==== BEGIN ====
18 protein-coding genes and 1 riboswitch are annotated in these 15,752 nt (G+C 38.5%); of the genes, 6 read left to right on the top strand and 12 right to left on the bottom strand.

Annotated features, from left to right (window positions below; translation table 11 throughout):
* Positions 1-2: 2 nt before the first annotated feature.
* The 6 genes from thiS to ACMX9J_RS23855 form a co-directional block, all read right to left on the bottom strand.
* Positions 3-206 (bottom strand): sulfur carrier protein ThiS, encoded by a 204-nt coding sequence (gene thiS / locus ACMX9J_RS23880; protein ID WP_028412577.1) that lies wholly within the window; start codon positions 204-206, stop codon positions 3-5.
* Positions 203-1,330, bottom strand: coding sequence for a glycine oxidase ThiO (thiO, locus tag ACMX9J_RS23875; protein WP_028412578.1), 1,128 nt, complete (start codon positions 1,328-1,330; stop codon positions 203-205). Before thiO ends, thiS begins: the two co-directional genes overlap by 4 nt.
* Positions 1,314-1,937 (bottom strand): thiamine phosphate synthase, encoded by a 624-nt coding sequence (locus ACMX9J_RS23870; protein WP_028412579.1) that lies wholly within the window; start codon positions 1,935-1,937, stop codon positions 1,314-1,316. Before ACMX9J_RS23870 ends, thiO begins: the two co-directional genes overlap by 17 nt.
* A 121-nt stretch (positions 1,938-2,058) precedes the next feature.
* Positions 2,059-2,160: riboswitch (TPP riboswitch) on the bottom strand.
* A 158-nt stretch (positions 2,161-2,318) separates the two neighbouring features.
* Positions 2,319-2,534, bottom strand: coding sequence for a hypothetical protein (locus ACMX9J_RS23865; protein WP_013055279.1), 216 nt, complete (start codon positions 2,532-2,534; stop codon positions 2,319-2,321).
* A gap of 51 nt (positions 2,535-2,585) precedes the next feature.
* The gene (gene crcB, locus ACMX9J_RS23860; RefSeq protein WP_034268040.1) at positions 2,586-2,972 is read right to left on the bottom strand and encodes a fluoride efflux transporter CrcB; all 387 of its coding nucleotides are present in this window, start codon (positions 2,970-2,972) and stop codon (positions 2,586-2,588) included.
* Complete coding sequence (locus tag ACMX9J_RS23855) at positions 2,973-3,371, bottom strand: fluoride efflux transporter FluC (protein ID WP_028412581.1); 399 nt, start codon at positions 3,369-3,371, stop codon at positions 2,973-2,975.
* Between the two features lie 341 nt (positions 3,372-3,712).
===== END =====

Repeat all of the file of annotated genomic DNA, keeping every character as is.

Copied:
18 protein-coding genes and 1 riboswitch are annotated in these 15,752 nt (G+C 38.5%); of the genes, 6 read left to right on the top strand and 12 right to left on the bottom strand.

Annotated features, from left to right (window positions below; translation table 11 throughout):
* Positions 1-2: 2 nt before the first annotated feature.
* The 6 genes from thiS to ACMX9J_RS23855 form a co-directional block, all read right to left on the bottom strand.
* Positions 3-206 (bottom strand): sulfur carrier protein ThiS, encoded by a 204-nt coding sequence (gene thiS / locus ACMX9J_RS23880; protein ID WP_028412577.1) that lies wholly within the window; start codon positions 204-206, stop codon positions 3-5.
* Positions 203-1,330, bottom strand: coding sequence for a glycine oxidase ThiO (thiO, locus tag ACMX9J_RS23875; protein WP_028412578.1), 1,128 nt, complete (start codon positions 1,328-1,330; stop codon positions 203-205). Before thiO ends, thiS begins: the two co-directional genes overlap by 4 nt.
* Positions 1,314-1,937 (bottom strand): thiamine phosphate synthase, encoded by a 624-nt coding sequence (locus ACMX9J_RS23870; protein WP_028412579.1) that lies wholly within the window; start codon positions 1,935-1,937, stop codon positions 1,314-1,316. Before ACMX9J_RS23870 ends, thiO begins: the two co-directional genes overlap by 17 nt.
* A 121-nt stretch (positions 1,938-2,058) precedes the next feature.
* Positions 2,059-2,160: riboswitch (TPP riboswitch) on the bottom strand.
* A 158-nt stretch (positions 2,161-2,318) separates the two neighbouring features.
* Positions 2,319-2,534, bottom strand: coding sequence for a hypothetical protein (locus ACMX9J_RS23865; protein WP_013055279.1), 216 nt, complete (start codon positions 2,532-2,534; stop codon positions 2,319-2,321).
* A gap of 51 nt (positions 2,535-2,585) precedes the next feature.
* The gene (gene crcB, locus ACMX9J_RS23860; RefSeq protein WP_034268040.1) at positions 2,586-2,972 is read right to left on the bottom strand and encodes a fluoride efflux transporter CrcB; all 387 of its coding nucleotides are present in this window, start codon (positions 2,970-2,972) and stop codon (positions 2,586-2,588) included.
* Complete coding sequence (locus tag ACMX9J_RS23855) at positions 2,973-3,371, bottom strand: fluoride efflux transporter FluC (protein ID WP_028412581.1); 399 nt, start codon at positions 3,369-3,371, stop codon at positions 2,973-2,975.
* Between the two features lie 341 nt (positions 3,372-3,712).